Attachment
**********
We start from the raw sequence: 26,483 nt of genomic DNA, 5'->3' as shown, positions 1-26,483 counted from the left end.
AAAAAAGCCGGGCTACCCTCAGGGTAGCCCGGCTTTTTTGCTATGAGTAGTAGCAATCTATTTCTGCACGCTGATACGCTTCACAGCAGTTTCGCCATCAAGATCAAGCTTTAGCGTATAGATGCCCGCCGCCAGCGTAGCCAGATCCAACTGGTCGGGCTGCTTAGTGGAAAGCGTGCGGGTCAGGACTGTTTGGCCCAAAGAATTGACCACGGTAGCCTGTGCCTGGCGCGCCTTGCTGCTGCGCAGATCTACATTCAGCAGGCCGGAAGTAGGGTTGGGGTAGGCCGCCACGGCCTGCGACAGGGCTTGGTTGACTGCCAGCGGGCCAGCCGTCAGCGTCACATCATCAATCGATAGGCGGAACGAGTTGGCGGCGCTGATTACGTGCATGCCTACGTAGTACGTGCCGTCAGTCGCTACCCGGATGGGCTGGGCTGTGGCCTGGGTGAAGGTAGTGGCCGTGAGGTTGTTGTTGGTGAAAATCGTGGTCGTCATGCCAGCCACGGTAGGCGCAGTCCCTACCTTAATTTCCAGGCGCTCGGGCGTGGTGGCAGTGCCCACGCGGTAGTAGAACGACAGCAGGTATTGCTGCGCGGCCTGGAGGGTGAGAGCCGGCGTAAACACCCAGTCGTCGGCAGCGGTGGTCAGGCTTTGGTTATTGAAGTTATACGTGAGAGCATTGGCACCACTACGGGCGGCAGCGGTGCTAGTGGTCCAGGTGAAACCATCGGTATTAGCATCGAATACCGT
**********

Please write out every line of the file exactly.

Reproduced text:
We start from the raw sequence: 26,483 nt of genomic DNA, 5'->3' as shown, positions 1-26,483 counted from the left end.
AAAAAAGCCGGGCTACCCTCAGGGTAGCCCGGCTTTTTTGCTATGAGTAGTAGCAATCTATTTCTGCACGCTGATACGCTTCACAGCAGTTTCGCCATCAAGATCAAGCTTTAGCGTATAGATGCCCGCCGCCAGCGTAGCCAGATCCAACTGGTCGGGCTGCTTAGTGGAAAGCGTGCGGGTCAGGACTGTTTGGCCCAAAGAATTGACCACGGTAGCCTGTGCCTGGCGCGCCTTGCTGCTGCGCAGATCTACATTCAGCAGGCCGGAAGTAGGGTTGGGGTAGGCCGCCACGGCCTGCGACAGGGCTTGGTTGACTGCCAGCGGGCCAGCCGTCAGCGTCACATCATCAATCGATAGGCGGAACGAGTTGGCGGCGCTGATTACGTGCATGCCTACGTAGTACGTGCCGTCAGTCGCTACCCGGATGGGCTGGGCTGTGGCCTGGGTGAAGGTAGTGGCCGTGAGGTTGTTGTTGGTGAAAATCGTGGTCGTCATGCCAGCCACGGTAGGCGCAGTCCCTACCTTAATTTCCAGGCGCTCGGGCGTGGTGGCAGTGCCCACGCGGTAGTAGAACGACAGCAGGTATTGCTGCGCGGCCTGGAGGGTGAGAGCCGGCGTAAACACCCAGTCGTCGGCAGCGGTGGTCAGGCTTTGGTTATTGAAGTTATACGTGAGAGCATTGGCACCACTACGGGCGGCAGCGGTGCTAGTGGTCCAGGTGAAACCATCGGTATTAGCATCGAATACCGT